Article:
CASE STUDY: Substation Oil Leaks, Environmental Manager, Major Electric Utility
One of an East Coast Utility’s ongoing corporate environmental goals for each of their companies is “Zero Preventable Reportable Spills.” Not surprising for a corporation that has well-established Environmental Management Systems and has maintained their ISO 14001 certification since 2008.
Identifying and managing environmental risks at each site plays a major role in these efforts. An almost constant risk – and headache – for Mark Stasuk, an environmental manager for 30+ sites, was capturing persistent oil leaks from substation transformers so that they wouldn’t be discharged every time there was a rain event. Although persistent leaks aren’t usually thought of as a “spill,” when even one drop of dielectric fluid hits navigable waters, it becomes a reportable.
Through the years, different solutions had been implemented and failed. Metal drip pans didn’t hold up to the coastal weather. Plastic drip pans and buckets filled with rainwater, and since dielectric fluid is lighter than water, the oil was the first thing to overflow when the pans reached capacity, not the water.
White spill pads were a better option because at least they didn’t overflow. But, cleaning up the mess made by the white pads made his crew’s cleanup jobs harder, not easier. “For years, we have been discouraged by the ineffectiveness of white spill pads and socks. They degrade to flakes in the sunlight, blow all around the site and allow oil to wash out in rainy weather,” Stasik explained.
Sometimes, the white pads would degrade in as little as two weeks. In addition to collecting all of the flakes that blew across the sites, crews would then have to shovel out the oil-stained gravel and replace it with fresh gravel before placing fresh absorbent pads under each leak. Month after month.
Even when the white sheets didn’t degrade, they still weren’t foolproof. Each time it rained, the pads became coated with rainwater. Then, when oil dripped onto the water-coated pad, it would simply roll off; staining the shale around the pads and creeping across the concrete toward drains and vegetated areas.
The situation was far from ideal, but for decades, white spill pads were about the only option; other than emptying drip pans after each storm event or creating underground vaults to capture and separate oil from stormwater.
So, when Stasuk saw HalenHardy’s Spilltration® Husky Pans, he was skeptical but decided to give them a try: because they couldn’t be much worse. Not only did the pans hold up to the weather, but they also minimized the time his crews spent maintaining each substation.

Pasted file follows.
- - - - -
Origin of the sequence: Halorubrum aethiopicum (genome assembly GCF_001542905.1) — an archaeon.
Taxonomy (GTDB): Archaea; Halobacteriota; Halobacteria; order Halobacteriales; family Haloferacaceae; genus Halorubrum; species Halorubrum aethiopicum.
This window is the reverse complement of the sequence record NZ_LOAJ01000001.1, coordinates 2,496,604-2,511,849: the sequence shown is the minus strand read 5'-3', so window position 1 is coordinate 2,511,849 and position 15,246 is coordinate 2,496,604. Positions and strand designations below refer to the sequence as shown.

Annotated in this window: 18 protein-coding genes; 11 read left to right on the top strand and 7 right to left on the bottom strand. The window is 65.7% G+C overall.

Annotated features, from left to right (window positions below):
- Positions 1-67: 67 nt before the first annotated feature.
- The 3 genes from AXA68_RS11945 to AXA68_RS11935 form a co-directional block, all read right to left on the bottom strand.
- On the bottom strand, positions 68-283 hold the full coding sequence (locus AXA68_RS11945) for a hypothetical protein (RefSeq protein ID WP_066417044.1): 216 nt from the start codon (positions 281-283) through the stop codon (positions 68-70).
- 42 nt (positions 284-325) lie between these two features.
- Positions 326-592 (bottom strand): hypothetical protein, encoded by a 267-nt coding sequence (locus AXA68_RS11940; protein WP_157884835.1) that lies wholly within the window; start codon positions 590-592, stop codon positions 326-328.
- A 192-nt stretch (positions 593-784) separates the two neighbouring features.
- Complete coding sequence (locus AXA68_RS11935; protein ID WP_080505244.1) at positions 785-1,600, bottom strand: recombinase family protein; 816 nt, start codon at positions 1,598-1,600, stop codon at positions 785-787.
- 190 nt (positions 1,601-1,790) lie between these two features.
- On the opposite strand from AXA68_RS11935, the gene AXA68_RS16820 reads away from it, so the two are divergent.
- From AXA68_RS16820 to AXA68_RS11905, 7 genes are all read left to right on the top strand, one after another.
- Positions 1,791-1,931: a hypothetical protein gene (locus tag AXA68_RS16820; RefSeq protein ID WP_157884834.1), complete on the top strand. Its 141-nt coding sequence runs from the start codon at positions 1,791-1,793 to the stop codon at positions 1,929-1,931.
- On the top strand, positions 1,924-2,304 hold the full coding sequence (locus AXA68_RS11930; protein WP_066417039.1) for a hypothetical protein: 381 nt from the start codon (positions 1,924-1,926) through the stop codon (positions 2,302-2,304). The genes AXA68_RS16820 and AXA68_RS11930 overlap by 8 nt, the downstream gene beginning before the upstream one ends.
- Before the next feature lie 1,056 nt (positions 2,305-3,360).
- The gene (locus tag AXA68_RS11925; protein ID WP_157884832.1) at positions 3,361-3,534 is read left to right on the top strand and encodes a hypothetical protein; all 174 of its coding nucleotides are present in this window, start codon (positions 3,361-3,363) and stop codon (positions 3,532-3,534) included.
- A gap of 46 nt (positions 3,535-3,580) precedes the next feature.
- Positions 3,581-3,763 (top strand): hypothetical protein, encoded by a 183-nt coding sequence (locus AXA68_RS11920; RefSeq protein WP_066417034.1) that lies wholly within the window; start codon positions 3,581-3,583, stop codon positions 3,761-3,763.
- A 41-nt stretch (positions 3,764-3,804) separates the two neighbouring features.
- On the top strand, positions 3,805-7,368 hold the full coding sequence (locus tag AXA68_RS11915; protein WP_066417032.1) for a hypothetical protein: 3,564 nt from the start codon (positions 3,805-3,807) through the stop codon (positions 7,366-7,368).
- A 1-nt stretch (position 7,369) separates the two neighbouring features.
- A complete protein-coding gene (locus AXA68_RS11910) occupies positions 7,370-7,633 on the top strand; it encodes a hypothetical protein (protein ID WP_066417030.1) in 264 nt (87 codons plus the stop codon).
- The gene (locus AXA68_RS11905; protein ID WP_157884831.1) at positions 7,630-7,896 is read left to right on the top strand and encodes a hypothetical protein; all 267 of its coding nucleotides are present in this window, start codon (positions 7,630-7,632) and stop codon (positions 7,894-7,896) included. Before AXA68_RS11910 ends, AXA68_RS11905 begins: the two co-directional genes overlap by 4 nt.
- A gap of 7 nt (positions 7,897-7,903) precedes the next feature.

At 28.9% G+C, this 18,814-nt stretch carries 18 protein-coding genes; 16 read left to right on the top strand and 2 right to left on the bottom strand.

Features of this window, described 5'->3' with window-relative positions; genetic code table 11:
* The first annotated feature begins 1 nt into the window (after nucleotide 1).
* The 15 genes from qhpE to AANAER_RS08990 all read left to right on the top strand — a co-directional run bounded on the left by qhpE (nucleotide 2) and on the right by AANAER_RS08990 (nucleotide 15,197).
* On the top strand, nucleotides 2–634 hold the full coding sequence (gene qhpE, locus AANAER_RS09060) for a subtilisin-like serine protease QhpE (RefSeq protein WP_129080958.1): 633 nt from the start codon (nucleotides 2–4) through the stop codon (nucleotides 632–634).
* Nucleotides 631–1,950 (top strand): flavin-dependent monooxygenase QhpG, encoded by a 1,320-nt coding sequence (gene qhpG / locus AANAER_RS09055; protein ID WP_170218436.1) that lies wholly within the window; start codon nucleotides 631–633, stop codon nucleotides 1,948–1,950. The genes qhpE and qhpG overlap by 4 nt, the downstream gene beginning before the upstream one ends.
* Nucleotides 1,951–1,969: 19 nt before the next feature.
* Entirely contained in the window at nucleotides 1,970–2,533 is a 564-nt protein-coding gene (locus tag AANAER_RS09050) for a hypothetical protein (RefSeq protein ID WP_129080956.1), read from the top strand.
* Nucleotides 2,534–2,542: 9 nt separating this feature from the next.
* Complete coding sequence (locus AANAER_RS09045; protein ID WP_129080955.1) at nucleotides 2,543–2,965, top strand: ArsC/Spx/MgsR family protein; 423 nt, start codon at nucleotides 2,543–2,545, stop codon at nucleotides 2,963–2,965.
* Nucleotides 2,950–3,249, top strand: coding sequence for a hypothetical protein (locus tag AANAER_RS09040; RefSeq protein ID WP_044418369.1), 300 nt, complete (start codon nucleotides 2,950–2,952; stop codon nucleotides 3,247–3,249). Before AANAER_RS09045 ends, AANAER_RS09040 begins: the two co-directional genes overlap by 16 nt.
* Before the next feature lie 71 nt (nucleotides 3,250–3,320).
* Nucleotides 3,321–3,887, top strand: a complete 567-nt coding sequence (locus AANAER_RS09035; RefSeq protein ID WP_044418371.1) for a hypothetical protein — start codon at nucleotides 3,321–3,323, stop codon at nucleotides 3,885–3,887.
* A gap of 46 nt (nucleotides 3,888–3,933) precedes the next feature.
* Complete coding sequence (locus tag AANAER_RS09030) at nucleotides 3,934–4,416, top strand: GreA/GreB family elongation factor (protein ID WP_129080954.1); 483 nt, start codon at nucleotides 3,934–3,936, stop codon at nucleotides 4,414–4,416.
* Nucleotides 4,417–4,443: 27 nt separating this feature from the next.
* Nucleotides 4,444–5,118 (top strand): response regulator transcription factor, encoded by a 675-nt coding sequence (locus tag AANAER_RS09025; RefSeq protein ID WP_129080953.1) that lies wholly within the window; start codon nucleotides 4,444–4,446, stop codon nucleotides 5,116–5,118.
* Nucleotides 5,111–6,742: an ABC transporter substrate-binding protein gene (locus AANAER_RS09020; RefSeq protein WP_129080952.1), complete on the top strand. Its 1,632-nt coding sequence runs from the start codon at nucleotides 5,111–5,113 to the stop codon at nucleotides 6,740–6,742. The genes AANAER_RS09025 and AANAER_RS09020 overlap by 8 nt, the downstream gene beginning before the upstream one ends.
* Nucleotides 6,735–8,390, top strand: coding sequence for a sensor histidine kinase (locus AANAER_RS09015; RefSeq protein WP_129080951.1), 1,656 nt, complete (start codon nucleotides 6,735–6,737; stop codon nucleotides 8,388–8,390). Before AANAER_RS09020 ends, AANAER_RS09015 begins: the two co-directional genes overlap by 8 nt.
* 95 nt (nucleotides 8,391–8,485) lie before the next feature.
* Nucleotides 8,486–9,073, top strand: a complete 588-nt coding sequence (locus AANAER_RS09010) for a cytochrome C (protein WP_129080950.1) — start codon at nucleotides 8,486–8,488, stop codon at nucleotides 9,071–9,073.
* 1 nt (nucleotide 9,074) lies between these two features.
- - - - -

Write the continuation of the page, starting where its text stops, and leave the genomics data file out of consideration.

After sweeping and vacuuming up the degraded white spill pad flakes and shoveling out the oil-soaked gravel, Stasuk’s crews replaced the gravel and positioned a Husky Pan under each persistent leak. The pans were weighted down in the corners to prevent them from moving.
The Husky Pans stayed exactly where they were placed and captured the oily leaks while filtering out clean rainwater and snowmelt. Microfilter weep holes around the base of each pan allow the clean water to flow out of the pan so there is never an overflow.
Because the absorbent Husky Fibers capture oil as well as fine sheens, the gravel and concrete around the Pan don’t become stained: so there’s no more shoveling and replacing gravel or buying expensive bioremediation products to clean up the oil stains. As the Husky Pads in the Pan become saturated, they can be replaced in less than 10 seconds.
“Spilltration® Husky products don’t degrade in sunlight and last for months and months. So we’re saving time and money. Plus, we are using a product made with recycled materials,” Stasuk said. This helps him meet sustainability goals, minimize cleanup time and better protect the environment.
Great for placing directly under smaller drips and leaks. Three 16” x 16” Husky pads on the inside of the pan, absorb up to 1.5 gallons.
Ideal for putting underneath large leaks, storing multiple oily containers, or putting underneath a 55-gallon drum. Three 24” x 24” Husky pads on the inside of the pan absorb up to 3.6 gallons.
Absorbs up to 7.6 gallons of oil. Large enough to hold a generator or use as a refueling protection station for chainsaws and other gas or diesel-powered tools.
Contact us if you have any questions or need help finding the right spill control products. Our Customer Success Team is available by chat or by phone at 814-822-2004.